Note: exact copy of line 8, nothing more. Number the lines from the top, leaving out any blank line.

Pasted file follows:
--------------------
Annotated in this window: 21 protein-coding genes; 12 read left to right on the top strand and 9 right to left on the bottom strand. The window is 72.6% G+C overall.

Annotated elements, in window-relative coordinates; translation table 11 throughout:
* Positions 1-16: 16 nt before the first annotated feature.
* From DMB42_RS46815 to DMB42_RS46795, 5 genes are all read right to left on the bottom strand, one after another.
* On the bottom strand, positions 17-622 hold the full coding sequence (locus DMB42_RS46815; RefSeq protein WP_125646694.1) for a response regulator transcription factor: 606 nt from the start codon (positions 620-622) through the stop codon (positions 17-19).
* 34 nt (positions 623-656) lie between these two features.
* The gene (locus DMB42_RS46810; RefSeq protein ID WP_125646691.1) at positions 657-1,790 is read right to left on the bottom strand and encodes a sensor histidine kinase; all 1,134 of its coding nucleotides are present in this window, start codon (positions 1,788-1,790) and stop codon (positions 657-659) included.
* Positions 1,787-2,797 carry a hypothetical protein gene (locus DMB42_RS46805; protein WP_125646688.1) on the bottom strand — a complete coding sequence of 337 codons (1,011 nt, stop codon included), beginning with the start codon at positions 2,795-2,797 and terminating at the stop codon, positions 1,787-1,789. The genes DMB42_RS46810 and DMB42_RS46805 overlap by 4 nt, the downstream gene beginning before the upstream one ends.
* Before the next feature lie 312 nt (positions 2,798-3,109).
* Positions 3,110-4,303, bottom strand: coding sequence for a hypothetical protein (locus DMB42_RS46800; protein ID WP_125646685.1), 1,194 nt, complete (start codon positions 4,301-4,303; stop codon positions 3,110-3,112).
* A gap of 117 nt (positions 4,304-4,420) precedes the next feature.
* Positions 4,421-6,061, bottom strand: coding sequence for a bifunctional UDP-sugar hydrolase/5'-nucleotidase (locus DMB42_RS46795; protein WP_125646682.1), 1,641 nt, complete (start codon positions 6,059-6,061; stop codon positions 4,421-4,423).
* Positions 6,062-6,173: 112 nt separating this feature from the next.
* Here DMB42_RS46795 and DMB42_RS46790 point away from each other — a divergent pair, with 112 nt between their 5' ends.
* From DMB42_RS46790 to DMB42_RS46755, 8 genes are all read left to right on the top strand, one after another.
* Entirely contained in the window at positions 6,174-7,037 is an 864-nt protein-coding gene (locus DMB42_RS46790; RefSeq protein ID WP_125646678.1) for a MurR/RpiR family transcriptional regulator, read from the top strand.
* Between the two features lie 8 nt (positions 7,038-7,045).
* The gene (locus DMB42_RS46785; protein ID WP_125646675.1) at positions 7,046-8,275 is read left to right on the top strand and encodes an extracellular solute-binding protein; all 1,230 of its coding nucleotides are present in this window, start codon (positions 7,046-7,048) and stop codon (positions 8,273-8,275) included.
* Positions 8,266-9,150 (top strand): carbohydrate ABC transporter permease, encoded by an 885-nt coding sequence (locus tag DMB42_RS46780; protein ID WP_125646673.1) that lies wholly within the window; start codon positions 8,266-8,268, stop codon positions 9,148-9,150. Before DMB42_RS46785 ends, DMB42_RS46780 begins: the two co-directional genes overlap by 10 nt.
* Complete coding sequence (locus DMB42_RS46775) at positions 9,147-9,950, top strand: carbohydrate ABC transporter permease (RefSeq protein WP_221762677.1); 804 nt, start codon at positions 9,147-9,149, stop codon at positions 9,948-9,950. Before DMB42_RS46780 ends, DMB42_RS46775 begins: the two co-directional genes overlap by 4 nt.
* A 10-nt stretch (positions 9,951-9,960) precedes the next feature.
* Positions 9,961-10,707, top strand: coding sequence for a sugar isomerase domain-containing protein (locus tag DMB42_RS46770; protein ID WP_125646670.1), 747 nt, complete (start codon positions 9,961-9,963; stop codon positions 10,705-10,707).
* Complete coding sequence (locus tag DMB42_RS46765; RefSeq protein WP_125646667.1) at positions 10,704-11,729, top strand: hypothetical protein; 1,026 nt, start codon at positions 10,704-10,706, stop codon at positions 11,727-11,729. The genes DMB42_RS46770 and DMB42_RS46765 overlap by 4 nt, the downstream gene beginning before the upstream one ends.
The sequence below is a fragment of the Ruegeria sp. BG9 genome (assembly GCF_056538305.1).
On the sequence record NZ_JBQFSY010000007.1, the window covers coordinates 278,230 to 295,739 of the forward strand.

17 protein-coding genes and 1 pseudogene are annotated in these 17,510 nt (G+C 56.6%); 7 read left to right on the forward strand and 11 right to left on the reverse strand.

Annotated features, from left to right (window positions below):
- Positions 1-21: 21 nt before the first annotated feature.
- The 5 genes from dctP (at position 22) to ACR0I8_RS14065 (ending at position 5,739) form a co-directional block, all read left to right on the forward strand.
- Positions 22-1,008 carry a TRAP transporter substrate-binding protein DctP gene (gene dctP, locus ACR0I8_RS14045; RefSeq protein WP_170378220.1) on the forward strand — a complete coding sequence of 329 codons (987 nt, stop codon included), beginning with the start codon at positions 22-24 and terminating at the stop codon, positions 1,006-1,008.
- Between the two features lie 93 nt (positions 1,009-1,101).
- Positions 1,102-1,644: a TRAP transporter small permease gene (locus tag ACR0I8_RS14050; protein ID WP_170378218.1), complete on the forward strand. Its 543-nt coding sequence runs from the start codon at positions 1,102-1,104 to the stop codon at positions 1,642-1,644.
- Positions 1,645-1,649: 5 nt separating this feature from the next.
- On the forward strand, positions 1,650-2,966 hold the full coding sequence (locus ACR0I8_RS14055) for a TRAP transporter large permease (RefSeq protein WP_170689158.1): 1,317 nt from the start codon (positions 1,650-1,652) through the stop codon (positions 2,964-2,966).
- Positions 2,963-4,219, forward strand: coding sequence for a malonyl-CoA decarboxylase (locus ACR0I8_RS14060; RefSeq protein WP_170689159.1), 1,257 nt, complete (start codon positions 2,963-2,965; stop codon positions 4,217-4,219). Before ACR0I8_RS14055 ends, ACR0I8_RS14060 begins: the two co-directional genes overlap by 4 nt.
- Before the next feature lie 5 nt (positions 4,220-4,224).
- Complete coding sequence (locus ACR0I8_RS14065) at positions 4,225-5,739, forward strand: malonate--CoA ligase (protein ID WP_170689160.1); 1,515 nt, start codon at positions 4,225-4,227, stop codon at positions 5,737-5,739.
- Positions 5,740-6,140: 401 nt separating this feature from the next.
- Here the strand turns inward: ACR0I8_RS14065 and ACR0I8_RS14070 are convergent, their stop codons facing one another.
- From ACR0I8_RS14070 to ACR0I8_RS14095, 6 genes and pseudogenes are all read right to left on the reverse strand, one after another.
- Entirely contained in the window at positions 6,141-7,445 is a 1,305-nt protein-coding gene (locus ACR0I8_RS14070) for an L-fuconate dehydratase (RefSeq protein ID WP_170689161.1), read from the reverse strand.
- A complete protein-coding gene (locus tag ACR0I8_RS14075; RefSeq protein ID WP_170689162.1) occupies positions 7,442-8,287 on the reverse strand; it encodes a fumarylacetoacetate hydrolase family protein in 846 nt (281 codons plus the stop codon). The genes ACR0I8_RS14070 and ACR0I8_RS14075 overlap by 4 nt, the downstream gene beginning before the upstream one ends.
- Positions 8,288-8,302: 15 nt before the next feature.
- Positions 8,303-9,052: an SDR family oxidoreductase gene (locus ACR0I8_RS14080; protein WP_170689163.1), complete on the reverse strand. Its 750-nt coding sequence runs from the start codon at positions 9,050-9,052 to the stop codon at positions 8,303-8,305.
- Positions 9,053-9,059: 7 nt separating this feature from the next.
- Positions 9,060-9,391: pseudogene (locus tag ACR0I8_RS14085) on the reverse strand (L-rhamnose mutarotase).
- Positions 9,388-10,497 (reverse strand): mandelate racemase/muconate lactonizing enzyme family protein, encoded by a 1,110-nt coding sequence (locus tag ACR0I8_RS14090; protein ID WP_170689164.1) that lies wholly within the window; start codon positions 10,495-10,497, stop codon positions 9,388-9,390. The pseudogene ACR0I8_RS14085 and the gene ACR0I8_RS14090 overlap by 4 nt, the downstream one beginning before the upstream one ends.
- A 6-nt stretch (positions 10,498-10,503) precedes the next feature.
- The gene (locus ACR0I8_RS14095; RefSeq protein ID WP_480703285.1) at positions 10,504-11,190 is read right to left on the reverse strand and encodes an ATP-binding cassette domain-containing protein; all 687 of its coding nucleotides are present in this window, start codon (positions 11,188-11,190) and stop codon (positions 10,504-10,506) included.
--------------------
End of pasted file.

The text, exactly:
* Positions 1,787-2,797 carry a hypothetical protein gene (locus DMB42_RS46805; protein WP_125646688.1) on the bottom strand — a complete coding sequence of 337 codons (1,011 nt, stop codon included), beginning with the start codon at positions 2,795-2,797 and terminating at the stop codon, positions 1,787-1,789. The genes DMB42_RS46810 and DMB42_RS46805 overlap by 4 nt, the downstream gene beginning before the upstream one ends.